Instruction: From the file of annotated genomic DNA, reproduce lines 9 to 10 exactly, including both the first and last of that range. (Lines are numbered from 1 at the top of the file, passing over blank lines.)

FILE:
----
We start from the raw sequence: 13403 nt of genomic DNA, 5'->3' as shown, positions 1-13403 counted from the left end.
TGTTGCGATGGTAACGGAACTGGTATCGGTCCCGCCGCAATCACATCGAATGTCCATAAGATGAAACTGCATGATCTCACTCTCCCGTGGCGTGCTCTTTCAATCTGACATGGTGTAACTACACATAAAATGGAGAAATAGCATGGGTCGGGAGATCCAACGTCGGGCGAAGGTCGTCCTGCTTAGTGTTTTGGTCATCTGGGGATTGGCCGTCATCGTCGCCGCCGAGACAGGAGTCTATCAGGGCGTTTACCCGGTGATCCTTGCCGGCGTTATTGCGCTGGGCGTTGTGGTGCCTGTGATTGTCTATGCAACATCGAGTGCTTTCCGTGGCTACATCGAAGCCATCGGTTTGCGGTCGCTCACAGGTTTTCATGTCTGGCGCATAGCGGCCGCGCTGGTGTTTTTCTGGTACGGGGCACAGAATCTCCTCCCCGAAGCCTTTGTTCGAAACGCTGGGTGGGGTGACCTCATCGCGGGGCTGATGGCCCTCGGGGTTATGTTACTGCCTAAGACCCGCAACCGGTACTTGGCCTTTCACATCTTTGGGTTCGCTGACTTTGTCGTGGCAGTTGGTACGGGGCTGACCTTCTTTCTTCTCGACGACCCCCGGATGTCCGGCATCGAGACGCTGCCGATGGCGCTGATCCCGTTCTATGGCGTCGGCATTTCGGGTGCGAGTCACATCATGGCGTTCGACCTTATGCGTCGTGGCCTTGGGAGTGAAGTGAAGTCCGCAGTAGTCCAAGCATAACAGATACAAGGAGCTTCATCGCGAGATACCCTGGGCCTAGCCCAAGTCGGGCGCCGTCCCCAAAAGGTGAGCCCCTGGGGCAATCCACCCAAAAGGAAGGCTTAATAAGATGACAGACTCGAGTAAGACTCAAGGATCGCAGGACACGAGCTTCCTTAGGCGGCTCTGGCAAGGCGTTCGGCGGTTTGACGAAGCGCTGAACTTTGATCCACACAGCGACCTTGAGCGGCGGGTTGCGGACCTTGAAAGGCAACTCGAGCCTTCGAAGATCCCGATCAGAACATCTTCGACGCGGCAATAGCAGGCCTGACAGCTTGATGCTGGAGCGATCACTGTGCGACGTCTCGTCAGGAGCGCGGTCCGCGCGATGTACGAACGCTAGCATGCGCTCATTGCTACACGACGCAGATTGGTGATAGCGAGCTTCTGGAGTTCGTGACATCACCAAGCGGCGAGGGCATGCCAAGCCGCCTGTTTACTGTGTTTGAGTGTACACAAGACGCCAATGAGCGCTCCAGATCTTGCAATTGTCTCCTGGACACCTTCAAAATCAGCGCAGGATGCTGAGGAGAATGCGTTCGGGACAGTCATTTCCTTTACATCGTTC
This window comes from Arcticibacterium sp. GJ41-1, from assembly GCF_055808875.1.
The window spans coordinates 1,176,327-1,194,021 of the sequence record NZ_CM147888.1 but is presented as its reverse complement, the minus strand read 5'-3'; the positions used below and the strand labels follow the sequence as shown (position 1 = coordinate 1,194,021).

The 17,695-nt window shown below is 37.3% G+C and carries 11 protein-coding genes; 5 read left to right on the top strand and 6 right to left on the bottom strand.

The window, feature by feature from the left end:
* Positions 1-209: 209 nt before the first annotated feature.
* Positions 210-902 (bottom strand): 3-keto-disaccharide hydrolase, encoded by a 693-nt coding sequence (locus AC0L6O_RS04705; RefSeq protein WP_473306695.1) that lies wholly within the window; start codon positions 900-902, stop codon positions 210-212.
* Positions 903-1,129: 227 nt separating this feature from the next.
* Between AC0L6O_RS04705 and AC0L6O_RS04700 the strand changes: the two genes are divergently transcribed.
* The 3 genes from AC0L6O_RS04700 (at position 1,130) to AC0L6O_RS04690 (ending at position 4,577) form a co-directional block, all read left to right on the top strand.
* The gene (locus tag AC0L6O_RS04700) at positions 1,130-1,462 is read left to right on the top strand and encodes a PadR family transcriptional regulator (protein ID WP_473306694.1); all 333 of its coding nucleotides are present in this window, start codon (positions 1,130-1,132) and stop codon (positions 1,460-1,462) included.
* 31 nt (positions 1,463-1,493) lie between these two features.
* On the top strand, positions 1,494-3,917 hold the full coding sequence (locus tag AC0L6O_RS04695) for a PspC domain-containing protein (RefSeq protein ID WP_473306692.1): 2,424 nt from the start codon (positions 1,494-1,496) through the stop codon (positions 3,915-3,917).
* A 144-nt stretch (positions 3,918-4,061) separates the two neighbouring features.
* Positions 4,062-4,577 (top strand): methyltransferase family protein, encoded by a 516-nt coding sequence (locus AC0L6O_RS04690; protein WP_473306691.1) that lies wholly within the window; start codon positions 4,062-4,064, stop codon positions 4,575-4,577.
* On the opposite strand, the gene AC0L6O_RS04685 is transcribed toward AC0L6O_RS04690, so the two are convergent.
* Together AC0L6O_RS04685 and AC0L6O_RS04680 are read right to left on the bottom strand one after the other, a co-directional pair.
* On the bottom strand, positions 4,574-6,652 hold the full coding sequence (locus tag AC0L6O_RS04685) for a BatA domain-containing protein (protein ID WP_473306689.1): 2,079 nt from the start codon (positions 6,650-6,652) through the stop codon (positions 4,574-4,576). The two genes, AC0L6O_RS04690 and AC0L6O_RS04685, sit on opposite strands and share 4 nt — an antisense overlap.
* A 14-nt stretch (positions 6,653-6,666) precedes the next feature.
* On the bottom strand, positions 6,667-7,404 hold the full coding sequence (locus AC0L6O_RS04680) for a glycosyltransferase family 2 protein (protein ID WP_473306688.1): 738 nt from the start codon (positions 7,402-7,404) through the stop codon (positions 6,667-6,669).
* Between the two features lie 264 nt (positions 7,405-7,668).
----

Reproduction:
* Positions 903-1,129: 227 nt separating this feature from the next.
* Between AC0L6O_RS04705 and AC0L6O_RS04700 the strand changes: the two genes are divergently transcribed.